Winter Qi Gong

Knowing others is intelligence; knowing yourself is true wisdom. Mastering others is strength; mastering yourself is true power. Tao Te Ching, Chapter 33.

According to Taoist theory, health is the steady supply and easy flow of energy throughout our body, mind and spirit. Proper self-care helps to maintain this energy, leaving us fully awake, and open to our greatest potential.
OK, so that’s the theory; one that was developed by monks in the pristine mountains of ancient China. It’s not quite the modern day London that so many experience: an hour commute, frustrated, kids, sitting at desks, stressed, in pain, and really tired.
So what can I do to begin taking care of myself, in the face of real life, modern day challenges where I barely have time for my family, let alone myself?
Through acupuncture, we can assist nature’s ability to build up and move energy. However there are many other great ways that each one of us can begin helping ourselves by ourselves. One method that I’ll discuss here is the practice of Qi Gong.

Using the metaphor of a dam, Qi Gong, like acupuncture, has the ability to open and release waterways, draining areas of excess and filling areas of depletion. The beautiful thing about Qi Gong is you can do it any time you want: all you need is your breath. At its essence Qi Gong is the practice of using your breath to move energy around the body, so that you feel better. Next time you feel frustrated, anxious or low in energy, take one minute to sit up a little straighter, close your eyes, and take five deep breaths. This, at it’s most basic, is the wonderful practice of Qi Gong.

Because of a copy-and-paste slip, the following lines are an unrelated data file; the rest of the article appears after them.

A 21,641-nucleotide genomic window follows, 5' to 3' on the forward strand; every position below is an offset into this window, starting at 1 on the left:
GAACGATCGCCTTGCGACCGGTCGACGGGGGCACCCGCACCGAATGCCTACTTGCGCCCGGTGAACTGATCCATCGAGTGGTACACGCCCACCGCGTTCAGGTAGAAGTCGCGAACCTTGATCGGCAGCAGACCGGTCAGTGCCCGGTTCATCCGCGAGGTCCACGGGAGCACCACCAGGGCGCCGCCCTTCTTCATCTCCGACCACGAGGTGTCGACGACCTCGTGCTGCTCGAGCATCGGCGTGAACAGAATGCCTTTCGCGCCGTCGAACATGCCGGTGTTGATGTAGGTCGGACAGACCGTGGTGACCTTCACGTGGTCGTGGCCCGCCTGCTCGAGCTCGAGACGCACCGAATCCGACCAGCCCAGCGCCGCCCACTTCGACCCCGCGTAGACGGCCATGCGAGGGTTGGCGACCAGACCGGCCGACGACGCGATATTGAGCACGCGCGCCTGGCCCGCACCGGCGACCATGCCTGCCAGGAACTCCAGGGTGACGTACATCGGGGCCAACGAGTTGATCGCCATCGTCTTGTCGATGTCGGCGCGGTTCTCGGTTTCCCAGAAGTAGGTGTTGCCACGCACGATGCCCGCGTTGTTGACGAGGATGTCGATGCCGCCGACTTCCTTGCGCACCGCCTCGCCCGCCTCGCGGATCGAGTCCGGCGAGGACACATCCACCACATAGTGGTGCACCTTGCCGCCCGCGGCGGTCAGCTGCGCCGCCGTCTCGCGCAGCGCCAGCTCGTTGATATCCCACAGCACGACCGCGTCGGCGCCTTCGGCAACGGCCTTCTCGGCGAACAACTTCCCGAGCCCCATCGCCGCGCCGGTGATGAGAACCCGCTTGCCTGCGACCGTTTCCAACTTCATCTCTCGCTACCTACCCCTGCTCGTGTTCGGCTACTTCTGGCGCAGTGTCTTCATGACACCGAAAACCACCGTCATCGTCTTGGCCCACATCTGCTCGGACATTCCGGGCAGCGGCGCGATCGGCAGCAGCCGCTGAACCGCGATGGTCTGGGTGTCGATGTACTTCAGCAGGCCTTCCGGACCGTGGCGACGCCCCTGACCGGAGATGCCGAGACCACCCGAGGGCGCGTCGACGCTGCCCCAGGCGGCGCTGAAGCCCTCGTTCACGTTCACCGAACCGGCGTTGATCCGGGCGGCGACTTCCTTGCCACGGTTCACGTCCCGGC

Moving on from here, you can begin a slightly more physical breathing practice, linking gentle movements to the breath. The first Qi Gong practice of this kind is designed for supporting the energy of the kidneys and the bladder, the two organs which correspond to the Water element, and are most closely connected to winter in Five Element theory. On an energetic level, the kidneys and the bladder can be compared to an internal reservoir. The replenishing of this pool is essential not only for our physical well-being but for our mental and emotional stability as well.

It is vital that we have the security needed for moving deep within ourselves, and trusting that there is an unseen reservoir or support system that will keep us safe. Nourishing the kidneys and bladder and bringing a healthy flow of energy to these organs and meridians will bolster the presence of this support.
As in nature, where the underground waterways provide the strength and stamina to sustain life through the dark harsh winter, healthy kidneys and a strong bladder gives us the reserve we need to grow and be active.

The above Qi Gong sequence is not intended to take the place of therapy or treatment by a practitioner or physician, but rather to offer you another tool for taking care of yourself. If you have any back injury please speak to your practitioner or doctor before practicing any of these sequences.

The sequence is about 2 minutes long, and [so] can be repeated as many times as you see fit. In practicing any and all exercise, please adhere to the 3 golden rules (as taught by Erich Schiffmann):
1. It should never hurt. If it hurts you’re doing it wrong.
2. You have options and choices, modify the poses to feel good.
3. Be as relaxed as you can be as you do what you do.
I hope you enjoy the practice, and if you have any questions always feel free to contact us

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